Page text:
Perspective plays a crucial role in your perception of things; as already shown, it can literally determine how you see the world.  While the idea of getting “down-to-earth” may allow you to focus in on meat-and-potato details of life, you can’t see the scope of your forest from the base of your trees.  When you want to know where you’re going, you look at a map – and when you pore over the fruit of the cartographer’s craft, you’re glimpsing a facsimile of the view from on high.

We are taught as children that authority comes from above – and rightly so.  Our authority figures tower over us, and we must look upwards to address them. Similarly, the celestial majesties point our gaze toward the heavens, and the handiwork of the Creator who reigns from a throne high and transcendent.  The view from above is broad, thorough and revelational – one we simply can’t acquire while treading dirt.

Why then wouldn’t everyone simply take a higher perspective on things?  Because those who would seize the view of the heights, must climb.  Climbing involves concerted, sweaty effort, the knowledge of where to place hands and feet, and the perils of falling.  People with a higher perspective on life have often passed through significant trials, which drove them upwards into places they may never have expected to go.  For many, the effort and dangers are enough to keep them solidly on the flat earth. The price to acquire vision does not come cheaply – but for those who succeed in attaining it, the expense is worthwhile.

Is the dried mud of tedium giving you a ‘flat’ view of your surroundings? Are you stuck in ruts carved by endlessly, fruitlessly plodding the same patch of ground?  Do you desire that well-rounded, global perspective enabling you to circumnavigate your world?  Then shift your focus upward, because the path forward in life is always clearer from the light of heaven’s eyes.



A Father’s Trajectory

From generation to generation, the decisions a father makes set a trajectory for his family’s future.  In some cases, those choices may beckon showers of blessing upon his progeny.  In others, rather less-savory substances may drizzle down as the verdict on judgment found wanting.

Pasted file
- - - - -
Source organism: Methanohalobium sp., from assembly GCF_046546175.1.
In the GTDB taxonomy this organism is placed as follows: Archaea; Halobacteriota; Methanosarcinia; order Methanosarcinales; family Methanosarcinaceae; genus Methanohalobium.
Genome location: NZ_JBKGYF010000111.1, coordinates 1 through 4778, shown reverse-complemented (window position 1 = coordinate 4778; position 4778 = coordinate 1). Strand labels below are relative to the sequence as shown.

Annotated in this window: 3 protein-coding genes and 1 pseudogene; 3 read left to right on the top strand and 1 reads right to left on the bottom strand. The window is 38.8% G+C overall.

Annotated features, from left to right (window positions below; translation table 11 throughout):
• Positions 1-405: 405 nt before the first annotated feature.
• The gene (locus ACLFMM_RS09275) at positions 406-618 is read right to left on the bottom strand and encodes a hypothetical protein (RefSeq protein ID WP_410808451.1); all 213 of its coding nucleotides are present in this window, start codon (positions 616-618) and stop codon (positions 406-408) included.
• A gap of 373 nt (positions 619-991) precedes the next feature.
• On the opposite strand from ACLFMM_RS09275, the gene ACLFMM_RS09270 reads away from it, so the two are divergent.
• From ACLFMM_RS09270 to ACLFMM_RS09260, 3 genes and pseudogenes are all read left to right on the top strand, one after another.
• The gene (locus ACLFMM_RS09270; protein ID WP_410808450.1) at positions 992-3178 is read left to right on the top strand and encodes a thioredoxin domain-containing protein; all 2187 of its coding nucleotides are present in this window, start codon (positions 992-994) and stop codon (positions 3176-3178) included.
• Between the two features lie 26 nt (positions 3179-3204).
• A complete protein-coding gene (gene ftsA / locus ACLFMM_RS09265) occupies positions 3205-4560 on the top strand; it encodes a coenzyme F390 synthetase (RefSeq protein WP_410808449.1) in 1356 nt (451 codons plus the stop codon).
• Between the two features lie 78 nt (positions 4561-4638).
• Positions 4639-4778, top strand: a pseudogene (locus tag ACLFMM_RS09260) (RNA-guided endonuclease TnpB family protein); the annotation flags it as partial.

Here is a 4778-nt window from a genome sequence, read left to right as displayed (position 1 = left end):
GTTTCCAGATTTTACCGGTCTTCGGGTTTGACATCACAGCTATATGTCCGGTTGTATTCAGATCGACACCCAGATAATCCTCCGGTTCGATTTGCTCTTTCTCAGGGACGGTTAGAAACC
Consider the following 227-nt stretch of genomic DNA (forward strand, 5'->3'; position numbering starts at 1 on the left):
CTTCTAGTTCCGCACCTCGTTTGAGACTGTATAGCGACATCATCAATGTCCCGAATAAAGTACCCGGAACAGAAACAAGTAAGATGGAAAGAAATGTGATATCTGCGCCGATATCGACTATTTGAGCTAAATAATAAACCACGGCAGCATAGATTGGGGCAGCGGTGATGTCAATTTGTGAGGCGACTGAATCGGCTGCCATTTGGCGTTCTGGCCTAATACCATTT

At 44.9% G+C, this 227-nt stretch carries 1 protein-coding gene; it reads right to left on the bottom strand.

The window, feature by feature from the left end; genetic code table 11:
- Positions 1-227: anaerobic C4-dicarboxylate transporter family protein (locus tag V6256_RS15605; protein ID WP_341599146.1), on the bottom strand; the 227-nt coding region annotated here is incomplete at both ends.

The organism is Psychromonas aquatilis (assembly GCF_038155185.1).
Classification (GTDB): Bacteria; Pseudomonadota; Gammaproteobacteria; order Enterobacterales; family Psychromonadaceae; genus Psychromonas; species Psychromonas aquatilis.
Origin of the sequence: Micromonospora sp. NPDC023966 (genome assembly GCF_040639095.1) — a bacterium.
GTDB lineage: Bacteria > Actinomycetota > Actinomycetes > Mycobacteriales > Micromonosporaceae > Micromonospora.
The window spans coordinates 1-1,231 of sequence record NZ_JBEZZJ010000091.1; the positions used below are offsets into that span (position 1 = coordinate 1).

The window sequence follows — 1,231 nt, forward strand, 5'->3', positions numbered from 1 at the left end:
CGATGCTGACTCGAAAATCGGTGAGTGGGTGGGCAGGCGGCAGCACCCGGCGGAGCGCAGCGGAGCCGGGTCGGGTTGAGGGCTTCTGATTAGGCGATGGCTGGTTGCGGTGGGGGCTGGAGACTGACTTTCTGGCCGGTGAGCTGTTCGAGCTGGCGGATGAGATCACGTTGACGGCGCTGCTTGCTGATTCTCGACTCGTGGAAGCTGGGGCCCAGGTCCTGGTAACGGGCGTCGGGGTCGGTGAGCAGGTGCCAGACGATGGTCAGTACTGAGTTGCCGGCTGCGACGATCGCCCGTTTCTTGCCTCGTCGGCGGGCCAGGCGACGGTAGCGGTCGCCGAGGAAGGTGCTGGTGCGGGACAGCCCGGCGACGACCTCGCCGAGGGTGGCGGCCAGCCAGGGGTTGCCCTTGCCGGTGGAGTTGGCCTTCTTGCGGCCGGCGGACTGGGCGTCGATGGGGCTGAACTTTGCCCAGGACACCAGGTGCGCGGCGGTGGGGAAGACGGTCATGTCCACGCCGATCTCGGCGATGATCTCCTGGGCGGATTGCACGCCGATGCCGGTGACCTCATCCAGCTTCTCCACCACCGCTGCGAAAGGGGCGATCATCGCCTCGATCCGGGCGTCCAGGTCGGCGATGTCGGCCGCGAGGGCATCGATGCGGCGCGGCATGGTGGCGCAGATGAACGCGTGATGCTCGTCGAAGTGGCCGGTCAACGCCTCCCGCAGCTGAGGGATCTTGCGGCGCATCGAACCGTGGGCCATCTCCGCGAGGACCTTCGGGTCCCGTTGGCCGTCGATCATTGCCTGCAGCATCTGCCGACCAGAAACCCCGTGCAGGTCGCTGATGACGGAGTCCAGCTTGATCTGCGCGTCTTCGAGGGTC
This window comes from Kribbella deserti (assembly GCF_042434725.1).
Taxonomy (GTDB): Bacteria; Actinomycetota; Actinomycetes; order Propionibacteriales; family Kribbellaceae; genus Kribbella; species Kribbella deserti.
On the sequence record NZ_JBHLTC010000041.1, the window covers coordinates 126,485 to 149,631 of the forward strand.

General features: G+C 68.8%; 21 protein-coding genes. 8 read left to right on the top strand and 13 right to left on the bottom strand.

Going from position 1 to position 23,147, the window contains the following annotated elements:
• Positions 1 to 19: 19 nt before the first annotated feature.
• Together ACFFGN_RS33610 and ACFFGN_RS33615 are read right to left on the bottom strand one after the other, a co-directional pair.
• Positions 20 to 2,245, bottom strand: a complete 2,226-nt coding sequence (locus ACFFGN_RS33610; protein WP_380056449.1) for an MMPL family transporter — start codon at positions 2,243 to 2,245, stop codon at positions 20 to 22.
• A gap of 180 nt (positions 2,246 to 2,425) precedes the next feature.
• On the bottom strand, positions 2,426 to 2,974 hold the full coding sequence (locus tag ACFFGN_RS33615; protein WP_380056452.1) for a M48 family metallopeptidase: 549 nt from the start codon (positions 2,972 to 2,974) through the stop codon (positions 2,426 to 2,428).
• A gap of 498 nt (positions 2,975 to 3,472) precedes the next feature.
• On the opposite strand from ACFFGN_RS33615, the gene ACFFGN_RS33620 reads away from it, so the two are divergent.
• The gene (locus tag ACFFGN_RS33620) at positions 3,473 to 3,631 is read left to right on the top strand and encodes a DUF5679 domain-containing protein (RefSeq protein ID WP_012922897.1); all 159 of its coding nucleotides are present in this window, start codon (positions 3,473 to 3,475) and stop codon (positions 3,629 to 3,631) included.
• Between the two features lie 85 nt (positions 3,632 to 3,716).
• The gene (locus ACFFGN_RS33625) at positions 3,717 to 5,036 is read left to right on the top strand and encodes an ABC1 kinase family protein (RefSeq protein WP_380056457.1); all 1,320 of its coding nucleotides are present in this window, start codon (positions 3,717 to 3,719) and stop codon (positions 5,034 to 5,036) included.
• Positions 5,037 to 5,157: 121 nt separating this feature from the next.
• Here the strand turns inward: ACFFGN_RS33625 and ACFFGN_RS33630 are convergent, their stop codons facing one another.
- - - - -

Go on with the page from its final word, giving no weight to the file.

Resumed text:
My Grandpa Summers was born to a farm family as the last of eight children, and from what I’ve been given to understand, Great-Granddaddy was pretty hard on the lot of them.  When Grandpa left the house, he followed in his father’s line of work, eking out a living on the crop-bearing potential of questionable plots of land, or chasing after other suspect whispers of opportunity.  There was a lot of moving from here to there, taking his family from Kansas to Idaho and back.  My grandpa also favored his father’s methods in the treatment of his family – quick to yell, quick to punish and slow to praise.  Stress, availability and disposition led him to take up smoking and drinking (thankfully those impulses were checked in short order when he learned that Grandma wasn’t for punching).

By the time I first remember him, the alcohol had mercifully dried up, but he was still putting chimneys to shame.  Our earliest memories of Grandpa were not especially fond.  He remained largely aloof from us kids, unless he took a fancy to yell at us for being kids, which of course afforded him plenty of opportunity.  In retrospect, I look at it as simply a misguided effort to show us affection.  It was only when we became teenagers that I remember him beginning to interact with us as people, and not as pests. He shared with us stories from his youth and boyhood, and we got a sense of the life-tracks laid in the wet mud of his early life, which he just never seemed able to redirect.  I suspect he had a lot of regrets toward the end, but I never remember him speaking of them.

Somehow though, between the time my grandfather ruled his roost and my dad oversaw his, something changed in our family’s dynamics, and I didn’t adequately appreciate it until after I’d grown up.  My brother and I simply took for granted that we enjoyed the stability of one home over the entire course of our lives; that my dad provided for all of us with a decent job as an electrical engineer, and that the culture of our family did not include any trace of Grandad’s vices whatsoever.  And while Dad was perhaps not as fawning and affectionate as some fathers, he resisted the temptation to treat us as his father had treated him.  He was approachable, concerned about our challenges in life, and willing to help us face them.  This represented a distinct shift from the trajectory of his father’s rearing.

All of this stems from the crucial decision he made in his youth that he would not follow in his father’s footsteps; scratching out a bare subsistence on the plains of Kansas, and succumbing to the stress-relieving addictions at a poor farmer’s disposal.  Instead, he would take advantage of opportunities afforded him to chart a completely different course for his life and that of his future family.   So he joined the Navy to pay for his college, got an engineering degree, established himself financially, married my mother at 28, and had his first son at age thirty; older than had his father, but on a straight and firmly laid track.